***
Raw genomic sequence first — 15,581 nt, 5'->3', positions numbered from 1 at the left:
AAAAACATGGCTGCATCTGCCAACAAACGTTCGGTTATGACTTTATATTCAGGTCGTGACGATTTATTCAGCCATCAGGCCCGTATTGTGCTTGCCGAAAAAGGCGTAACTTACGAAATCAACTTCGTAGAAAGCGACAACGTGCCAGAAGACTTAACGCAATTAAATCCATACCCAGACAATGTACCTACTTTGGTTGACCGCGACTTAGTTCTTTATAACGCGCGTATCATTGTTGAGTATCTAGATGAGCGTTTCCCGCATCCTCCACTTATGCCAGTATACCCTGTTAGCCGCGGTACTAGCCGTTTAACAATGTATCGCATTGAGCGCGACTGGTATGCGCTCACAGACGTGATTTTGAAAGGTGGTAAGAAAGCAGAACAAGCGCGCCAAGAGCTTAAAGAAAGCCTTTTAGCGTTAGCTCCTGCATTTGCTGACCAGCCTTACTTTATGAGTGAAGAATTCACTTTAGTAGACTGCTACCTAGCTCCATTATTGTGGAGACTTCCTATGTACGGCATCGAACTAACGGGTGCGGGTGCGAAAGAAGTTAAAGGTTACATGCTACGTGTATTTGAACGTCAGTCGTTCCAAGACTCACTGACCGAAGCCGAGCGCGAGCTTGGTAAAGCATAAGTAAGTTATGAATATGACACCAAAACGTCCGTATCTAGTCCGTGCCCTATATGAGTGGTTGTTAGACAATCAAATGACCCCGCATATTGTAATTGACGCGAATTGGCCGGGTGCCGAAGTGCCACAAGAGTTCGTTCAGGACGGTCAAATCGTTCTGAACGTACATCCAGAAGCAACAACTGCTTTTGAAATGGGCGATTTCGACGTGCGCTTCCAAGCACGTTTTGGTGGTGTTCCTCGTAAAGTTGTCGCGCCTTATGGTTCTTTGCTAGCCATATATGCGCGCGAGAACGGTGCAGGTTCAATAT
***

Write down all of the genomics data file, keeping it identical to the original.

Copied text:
Raw genomic sequence first — 15,581 nt, 5'->3', positions numbered from 1 at the left:
AAAAACATGGCTGCATCTGCCAACAAACGTTCGGTTATGACTTTATATTCAGGTCGTGACGATTTATTCAGCCATCAGGCCCGTATTGTGCTTGCCGAAAAAGGCGTAACTTACGAAATCAACTTCGTAGAAAGCGACAACGTGCCAGAAGACTTAACGCAATTAAATCCATACCCAGACAATGTACCTACTTTGGTTGACCGCGACTTAGTTCTTTATAACGCGCGTATCATTGTTGAGTATCTAGATGAGCGTTTCCCGCATCCTCCACTTATGCCAGTATACCCTGTTAGCCGCGGTACTAGCCGTTTAACAATGTATCGCATTGAGCGCGACTGGTATGCGCTCACAGACGTGATTTTGAAAGGTGGTAAGAAAGCAGAACAAGCGCGCCAAGAGCTTAAAGAAAGCCTTTTAGCGTTAGCTCCTGCATTTGCTGACCAGCCTTACTTTATGAGTGAAGAATTCACTTTAGTAGACTGCTACCTAGCTCCATTATTGTGGAGACTTCCTATGTACGGCATCGAACTAACGGGTGCGGGTGCGAAAGAAGTTAAAGGTTACATGCTACGTGTATTTGAACGTCAGTCGTTCCAAGACTCACTGACCGAAGCCGAGCGCGAGCTTGGTAAAGCATAAGTAAGTTATGAATATGACACCAAAACGTCCGTATCTAGTCCGTGCCCTATATGAGTGGTTGTTAGACAATCAAATGACCCCGCATATTGTAATTGACGCGAATTGGCCGGGTGCCGAAGTGCCACAAGAGTTCGTTCAGGACGGTCAAATCGTTCTGAACGTACATCCAGAAGCAACAACTGCTTTTGAAATGGGCGATTTCGACGTGCGCTTCCAAGCACGTTTTGGTGGTGTTCCTCGTAAAGTTGTCGCGCCTTATGGTTCTTTGCTAGCCATATATGCGCGCGAGAACGGTGCAGGTTCAATAT